A cat has nine lives but Uriah Heep has more. Fifty years into their career, founder guitarist Mick Box is still alive and kicking.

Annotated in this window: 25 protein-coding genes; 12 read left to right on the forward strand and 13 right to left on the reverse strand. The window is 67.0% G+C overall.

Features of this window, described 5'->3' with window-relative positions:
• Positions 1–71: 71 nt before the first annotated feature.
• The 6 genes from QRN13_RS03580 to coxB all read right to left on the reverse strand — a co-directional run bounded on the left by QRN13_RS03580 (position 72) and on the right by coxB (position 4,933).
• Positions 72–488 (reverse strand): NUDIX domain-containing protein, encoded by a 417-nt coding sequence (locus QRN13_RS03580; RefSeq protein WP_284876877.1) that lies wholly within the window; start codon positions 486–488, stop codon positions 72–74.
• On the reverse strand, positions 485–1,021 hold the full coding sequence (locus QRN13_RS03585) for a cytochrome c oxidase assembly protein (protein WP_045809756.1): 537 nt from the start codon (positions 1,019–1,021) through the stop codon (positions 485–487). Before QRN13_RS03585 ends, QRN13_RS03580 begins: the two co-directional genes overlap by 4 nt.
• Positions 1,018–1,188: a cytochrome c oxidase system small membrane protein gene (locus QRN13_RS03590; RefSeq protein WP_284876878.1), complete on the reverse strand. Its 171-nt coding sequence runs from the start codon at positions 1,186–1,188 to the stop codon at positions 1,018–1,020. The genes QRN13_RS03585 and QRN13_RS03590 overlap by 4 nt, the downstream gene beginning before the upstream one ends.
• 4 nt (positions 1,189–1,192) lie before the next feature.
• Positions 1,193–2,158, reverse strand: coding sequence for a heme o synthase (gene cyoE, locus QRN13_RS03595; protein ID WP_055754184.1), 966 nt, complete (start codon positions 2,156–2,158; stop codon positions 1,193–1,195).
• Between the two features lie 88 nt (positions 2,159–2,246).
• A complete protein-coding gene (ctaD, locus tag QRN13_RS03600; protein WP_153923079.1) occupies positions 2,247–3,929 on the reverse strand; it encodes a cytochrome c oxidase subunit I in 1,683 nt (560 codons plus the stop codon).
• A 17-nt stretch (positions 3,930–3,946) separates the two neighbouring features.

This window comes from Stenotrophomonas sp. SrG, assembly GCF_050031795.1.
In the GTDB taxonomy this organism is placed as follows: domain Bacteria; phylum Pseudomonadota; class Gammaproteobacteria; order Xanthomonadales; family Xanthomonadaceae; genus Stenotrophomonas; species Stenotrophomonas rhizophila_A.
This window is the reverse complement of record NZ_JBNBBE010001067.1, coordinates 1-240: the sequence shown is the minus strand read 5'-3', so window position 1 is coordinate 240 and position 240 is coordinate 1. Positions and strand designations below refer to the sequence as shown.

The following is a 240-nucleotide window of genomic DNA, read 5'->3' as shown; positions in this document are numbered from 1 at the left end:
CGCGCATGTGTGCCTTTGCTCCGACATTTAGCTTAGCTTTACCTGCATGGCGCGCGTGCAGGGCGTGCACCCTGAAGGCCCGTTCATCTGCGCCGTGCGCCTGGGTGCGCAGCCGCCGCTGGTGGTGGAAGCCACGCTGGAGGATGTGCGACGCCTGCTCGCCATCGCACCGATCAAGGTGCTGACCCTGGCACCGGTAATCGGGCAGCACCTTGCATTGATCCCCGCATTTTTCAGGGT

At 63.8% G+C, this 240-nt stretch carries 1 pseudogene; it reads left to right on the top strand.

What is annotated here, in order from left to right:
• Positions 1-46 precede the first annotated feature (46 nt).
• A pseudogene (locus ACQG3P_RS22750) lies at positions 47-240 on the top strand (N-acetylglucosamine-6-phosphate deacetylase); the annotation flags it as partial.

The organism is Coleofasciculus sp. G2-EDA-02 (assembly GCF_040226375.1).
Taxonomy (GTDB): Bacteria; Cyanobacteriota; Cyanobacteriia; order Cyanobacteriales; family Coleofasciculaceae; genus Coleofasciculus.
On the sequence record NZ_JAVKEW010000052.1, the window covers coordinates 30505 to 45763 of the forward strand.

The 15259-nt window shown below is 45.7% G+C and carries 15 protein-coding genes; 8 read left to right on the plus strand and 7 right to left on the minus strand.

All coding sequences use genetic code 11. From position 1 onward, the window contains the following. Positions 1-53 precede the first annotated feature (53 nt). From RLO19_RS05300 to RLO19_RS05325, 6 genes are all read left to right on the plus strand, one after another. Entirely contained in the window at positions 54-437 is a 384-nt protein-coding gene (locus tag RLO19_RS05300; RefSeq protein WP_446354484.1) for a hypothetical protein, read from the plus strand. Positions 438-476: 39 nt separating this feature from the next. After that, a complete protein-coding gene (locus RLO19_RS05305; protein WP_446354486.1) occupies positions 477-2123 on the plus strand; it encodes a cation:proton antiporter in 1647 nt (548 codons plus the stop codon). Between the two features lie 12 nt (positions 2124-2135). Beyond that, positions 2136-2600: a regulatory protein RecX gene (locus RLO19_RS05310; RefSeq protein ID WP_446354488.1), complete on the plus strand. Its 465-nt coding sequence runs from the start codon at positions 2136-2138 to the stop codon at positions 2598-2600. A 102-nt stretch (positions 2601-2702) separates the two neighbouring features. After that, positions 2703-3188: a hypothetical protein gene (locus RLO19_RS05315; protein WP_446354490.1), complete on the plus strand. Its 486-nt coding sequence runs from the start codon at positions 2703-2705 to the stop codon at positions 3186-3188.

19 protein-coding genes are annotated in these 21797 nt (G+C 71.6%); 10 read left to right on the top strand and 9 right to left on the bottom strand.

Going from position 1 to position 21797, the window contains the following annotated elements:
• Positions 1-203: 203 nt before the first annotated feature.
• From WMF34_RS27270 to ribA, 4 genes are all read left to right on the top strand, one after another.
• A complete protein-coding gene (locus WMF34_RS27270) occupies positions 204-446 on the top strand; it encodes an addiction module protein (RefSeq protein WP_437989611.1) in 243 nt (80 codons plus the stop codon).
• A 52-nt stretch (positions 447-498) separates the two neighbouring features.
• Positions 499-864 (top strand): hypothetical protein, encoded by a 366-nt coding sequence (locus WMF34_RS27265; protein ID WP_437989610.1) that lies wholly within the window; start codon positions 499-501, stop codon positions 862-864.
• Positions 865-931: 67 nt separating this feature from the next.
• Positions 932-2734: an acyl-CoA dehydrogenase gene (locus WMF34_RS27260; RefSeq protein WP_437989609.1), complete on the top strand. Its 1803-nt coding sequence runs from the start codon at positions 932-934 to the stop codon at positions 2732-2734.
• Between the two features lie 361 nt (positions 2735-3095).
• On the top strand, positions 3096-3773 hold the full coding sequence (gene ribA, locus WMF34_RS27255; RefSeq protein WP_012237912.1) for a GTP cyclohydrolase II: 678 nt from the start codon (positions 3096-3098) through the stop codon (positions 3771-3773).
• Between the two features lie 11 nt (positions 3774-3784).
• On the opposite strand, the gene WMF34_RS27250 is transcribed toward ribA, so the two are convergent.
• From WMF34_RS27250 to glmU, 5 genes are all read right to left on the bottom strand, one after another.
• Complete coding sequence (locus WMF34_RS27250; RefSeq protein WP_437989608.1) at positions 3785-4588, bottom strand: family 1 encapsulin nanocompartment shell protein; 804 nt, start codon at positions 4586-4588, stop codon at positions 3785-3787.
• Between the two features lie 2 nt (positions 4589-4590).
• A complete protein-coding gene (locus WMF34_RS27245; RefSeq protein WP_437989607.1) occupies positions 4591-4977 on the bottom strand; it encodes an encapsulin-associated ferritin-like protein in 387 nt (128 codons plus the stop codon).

In 1996 he stated he’d be a musician for life and he has kept his word. Formed in 1969 in London, their first LP ‘Very ‘Eavy Very ‘Umble’ is blasted by leading music magazine Rolling Stone but history was to prove them wrong. Just a handful of years later they rank among the biggest crowd draws on the international rock scene. The compositions of keyboardist Ken Hensley really hit home as Uriah Heep surfs the wave of success. Unfortunately, success begets excess and halfway through the seventies, booze, drugs and megalomania break the band’s momentum. When singer David Byron is given the boot in 1976, the worldwide success wanes although the new line-up with singer John Lawton and bassist Trevor Bolder (ex-David Bowie) puts out several brilliant records that are very successful in Germany, for instance. When Ken Hensley throws the towel in 1980 and the other band members walk out, Mick Box is effectively the only band member left but the critically acclaimed ‘Abominog’ (1982) reboots their career; the subsequent albums and memorable appearances at Castle Donington and Reading consolidate their success. When vocalist Pete Goalby and keyboardist John Sinclair jump ship in 1986, Box hires singer Bernie Shaw and keyboardist Phil Lanzon. The new line-up is instantly successful in Russia. Meanwhile Trevor Bolder has also returned to the fold and this line-up is stable until 2007, when health issues force drummer Lee Kerslake to quit the band. In 2013 Trevor Bolder dies of cancer but Box refuses to throw the towel and a new rhythm section (drummer Russell Gilbrook and bassist Dave Rimmer) brings fresh energy to the band. Box’s enthusiasm after all these years is truly astounding and the new ‘Living the Dream’ confirms Uriah Heep’s narrative is far from over. Look out for classics like ‘Gypsy’, ‘Lady in Black’, ‘Easy Livin’’ and ‘July Morning’, served up by Mick & Co with that eternal smile of his.